Blossoms are considered a sign of good omen. The leaps and bounds of Kashmir hilly regions, that remain covered by layers of snow during winters start melting away upon the arrival of the New Year Navreh. Kashmir bids adieu to winter and the fertile lands of the picturesque Kashmir region blooms with colorful blossoms of the mustard fields, apricots, orchids, almonds and many more wonders of nature.

Navreh and Kashmiri Pundits

In ancient days, Kashmir Pundits celebrated the New Year day as Navreh, which falls on the first day of the bright half of the first lunar month of the year, Chaitra, between mid of March to Mid of April. When the families of the Kashmiri Pundits migrated during 19th and 20th century, the people in plains also followed the footsteps of the Pundits in celebrating Navreh.

Kashmiri Pundits visit Srinagar on the eve of Navreh and go to Vichar Nag, a Sacred Spring, to take a holy bath there. It is believed that taking bath in this sacred spring removes all impurities and sins. Afterwards, when they return home, they eat the wye herb preparation along with rice powder cakes. In olden days, the Pundits discussed about the almanac too on this day of Navreh.

Navreh Pooja Thali

The festivity begins on the eve of the actual day of celebration.

Decoration of Pooja Thali

In the late evening on the eve of Navreh, the elderly woman from every family prepares the holy plate called Thali, as the major offering.


Paddy / Rice

The plate (a metal plate is used) is usually filled with paddy or rice (most of the villages use paddy).

Almanac and Kreel-Pach

A new almanac of the corresponding year is placed above the paddy or rice, along with the Kreel-Pach (a sacred scroll). The almanac details the auspicious days, list of festivals, timings, etc.

Wye – The Pure Herb

Wye is the holy ingredient, a herb grown in the marshlands of Kashmir. It also shares important place in the Pooja Thali. It is placed on the almanac.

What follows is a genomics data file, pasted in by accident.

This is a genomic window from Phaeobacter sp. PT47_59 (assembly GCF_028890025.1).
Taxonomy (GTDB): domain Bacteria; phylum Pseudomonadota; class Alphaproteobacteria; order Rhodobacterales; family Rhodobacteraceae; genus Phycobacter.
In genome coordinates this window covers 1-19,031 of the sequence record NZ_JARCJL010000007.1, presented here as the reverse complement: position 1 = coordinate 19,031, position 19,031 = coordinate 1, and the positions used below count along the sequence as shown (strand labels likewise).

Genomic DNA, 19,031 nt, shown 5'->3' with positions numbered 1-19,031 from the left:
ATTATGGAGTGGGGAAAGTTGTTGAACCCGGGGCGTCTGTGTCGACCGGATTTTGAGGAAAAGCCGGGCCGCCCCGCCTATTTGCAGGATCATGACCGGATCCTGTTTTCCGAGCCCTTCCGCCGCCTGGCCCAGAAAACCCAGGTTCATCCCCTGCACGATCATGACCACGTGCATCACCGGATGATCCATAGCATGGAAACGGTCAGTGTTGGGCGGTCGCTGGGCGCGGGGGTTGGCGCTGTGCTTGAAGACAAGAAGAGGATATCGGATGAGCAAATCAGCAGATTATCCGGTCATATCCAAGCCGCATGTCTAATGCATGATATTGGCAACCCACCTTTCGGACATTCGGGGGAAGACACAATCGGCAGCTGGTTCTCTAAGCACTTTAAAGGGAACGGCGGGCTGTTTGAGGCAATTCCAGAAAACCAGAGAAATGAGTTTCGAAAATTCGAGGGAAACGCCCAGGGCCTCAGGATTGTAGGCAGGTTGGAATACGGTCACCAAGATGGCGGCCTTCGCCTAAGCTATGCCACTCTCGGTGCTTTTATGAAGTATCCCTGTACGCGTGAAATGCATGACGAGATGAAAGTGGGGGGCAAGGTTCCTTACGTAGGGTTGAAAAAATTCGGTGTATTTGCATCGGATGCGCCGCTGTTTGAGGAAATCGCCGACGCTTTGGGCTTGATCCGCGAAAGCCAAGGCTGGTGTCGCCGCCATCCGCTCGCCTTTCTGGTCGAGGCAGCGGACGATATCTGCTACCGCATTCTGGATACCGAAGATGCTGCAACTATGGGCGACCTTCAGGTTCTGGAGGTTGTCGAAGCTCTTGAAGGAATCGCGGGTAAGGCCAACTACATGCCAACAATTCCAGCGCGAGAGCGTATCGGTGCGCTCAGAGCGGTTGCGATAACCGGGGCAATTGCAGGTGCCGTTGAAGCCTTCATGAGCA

The thali is decorated with colorful fresh flowers and dry flowers, namely rose, jasmine, crocus, marigold, etc.

Sprouted Grass

Newly sprouted is also placed on the thali, the grass signifies good omen, a sign of fertility and wealth.

Edible Items placed in the thali

  • A pot with cooked rice
  • A cake made with wheat
  • A cake / bread made from rice flour
  • A small pot with curd
  • A small pot with a pinch of salt
  • Walnuts with kernels (in odd numbers)

Other Ingredients on Navreh Thali

  • Pen, penholders and inkpot
  • One gold coin and one silver coin
  • Aromatic herbs and spices
  • A mirror

The Pooja thali is decorated beautifully with these ingredients and it is seen as the first thing in the morning of Navreh day.

Until a few years ago, the holy herb Wye and the flowers placed in the Navreh Pooja thali used to be provided by an exclusive florist, called ‘Pusha’ (derived from the term ‘Pushp’ meaning flower). Pusha people usually belong to Islam religion and supplied the herb and flowers to the homes and was paid in cash, clothing, food, etc. However, this ritual has been changed over the years, and all ingredients used in the Navreh Pooja thali are purchased from the regular market.